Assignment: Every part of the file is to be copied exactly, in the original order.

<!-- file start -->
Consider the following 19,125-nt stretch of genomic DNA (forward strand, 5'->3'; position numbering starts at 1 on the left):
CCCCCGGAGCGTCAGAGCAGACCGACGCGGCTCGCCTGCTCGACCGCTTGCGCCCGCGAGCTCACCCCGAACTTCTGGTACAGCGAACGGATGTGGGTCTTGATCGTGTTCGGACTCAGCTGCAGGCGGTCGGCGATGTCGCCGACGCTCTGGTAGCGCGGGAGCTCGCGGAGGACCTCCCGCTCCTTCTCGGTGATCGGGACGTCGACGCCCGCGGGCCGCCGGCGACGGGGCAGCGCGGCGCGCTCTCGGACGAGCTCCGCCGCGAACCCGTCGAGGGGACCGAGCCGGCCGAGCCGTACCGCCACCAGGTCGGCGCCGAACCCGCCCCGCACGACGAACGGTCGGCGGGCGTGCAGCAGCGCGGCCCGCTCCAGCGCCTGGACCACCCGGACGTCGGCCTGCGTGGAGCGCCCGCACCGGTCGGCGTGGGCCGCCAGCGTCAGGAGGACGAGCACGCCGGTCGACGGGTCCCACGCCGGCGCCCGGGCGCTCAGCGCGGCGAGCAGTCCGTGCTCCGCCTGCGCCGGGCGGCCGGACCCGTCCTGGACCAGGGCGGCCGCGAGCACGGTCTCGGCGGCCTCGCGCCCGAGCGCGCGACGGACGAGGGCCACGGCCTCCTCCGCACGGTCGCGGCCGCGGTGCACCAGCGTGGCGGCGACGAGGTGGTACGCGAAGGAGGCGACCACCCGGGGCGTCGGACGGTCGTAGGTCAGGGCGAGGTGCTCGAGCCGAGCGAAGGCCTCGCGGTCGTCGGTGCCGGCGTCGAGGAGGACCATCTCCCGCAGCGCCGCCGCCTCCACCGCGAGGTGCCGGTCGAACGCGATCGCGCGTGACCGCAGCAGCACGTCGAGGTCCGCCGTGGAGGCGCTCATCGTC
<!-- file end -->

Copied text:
Consider the following 19,125-nt stretch of genomic DNA (forward strand, 5'->3'; position numbering starts at 1 on the left):
CCCCCGGAGCGTCAGAGCAGACCGACGCGGCTCGCCTGCTCGACCGCTTGCGCCCGCGAGCTCACCCCGAACTTCTGGTACAGCGAACGGATGTGGGTCTTGATCGTGTTCGGACTCAGCTGCAGGCGGTCGGCGATGTCGCCGACGCTCTGGTAGCGCGGGAGCTCGCGGAGGACCTCCCGCTCCTTCTCGGTGATCGGGACGTCGACGCCCGCGGGCCGCCGGCGACGGGGCAGCGCGGCGCGCTCTCGGACGAGCTCCGCCGCGAACCCGTCGAGGGGACCGAGCCGGCCGAGCCGTACCGCCACCAGGTCGGCGCCGAACCCGCCCCGCACGACGAACGGTCGGCGGGCGTGCAGCAGCGCGGCCCGCTCCAGCGCCTGGACCACCCGGACGTCGGCCTGCGTGGAGCGCCCGCACCGGTCGGCGTGGGCCGCCAGCGTCAGGAGGACGAGCACGCCGGTCGACGGGTCCCACGCCGGCGCCCGGGCGCTCAGCGCGGCGAGCAGTCCGTGCTCCGCCTGCGCCGGGCGGCCGGACCCGTCCTGGACCAGGGCGGCCGCGAGCACGGTCTCGGCGGCCTCGCGCCCGAGCGCGCGACGGACGAGGGCCACGGCCTCCTCCGCACGGTCGCGGCCGCGGTGCACCAGCGTGGCGGCGACGAGGTGGTACGCGAAGGAGGCGACCACCCGGGGCGTCGGACGGTCGTAGGTCAGGGCGAGGTGCTCGAGCCGAGCGAAGGCCTCGCGGTCGTCGGTGCCGGCGTCGAGGAGGACCATCTCCCGCAGCGCCGCCGCCTCCACCGCGAGGTGCCGGTCGAACGCGATCGCGCGTGACCGCAGCAGCACGTCGAGGTCCGCCGTGGAGGCGCTCATCGTC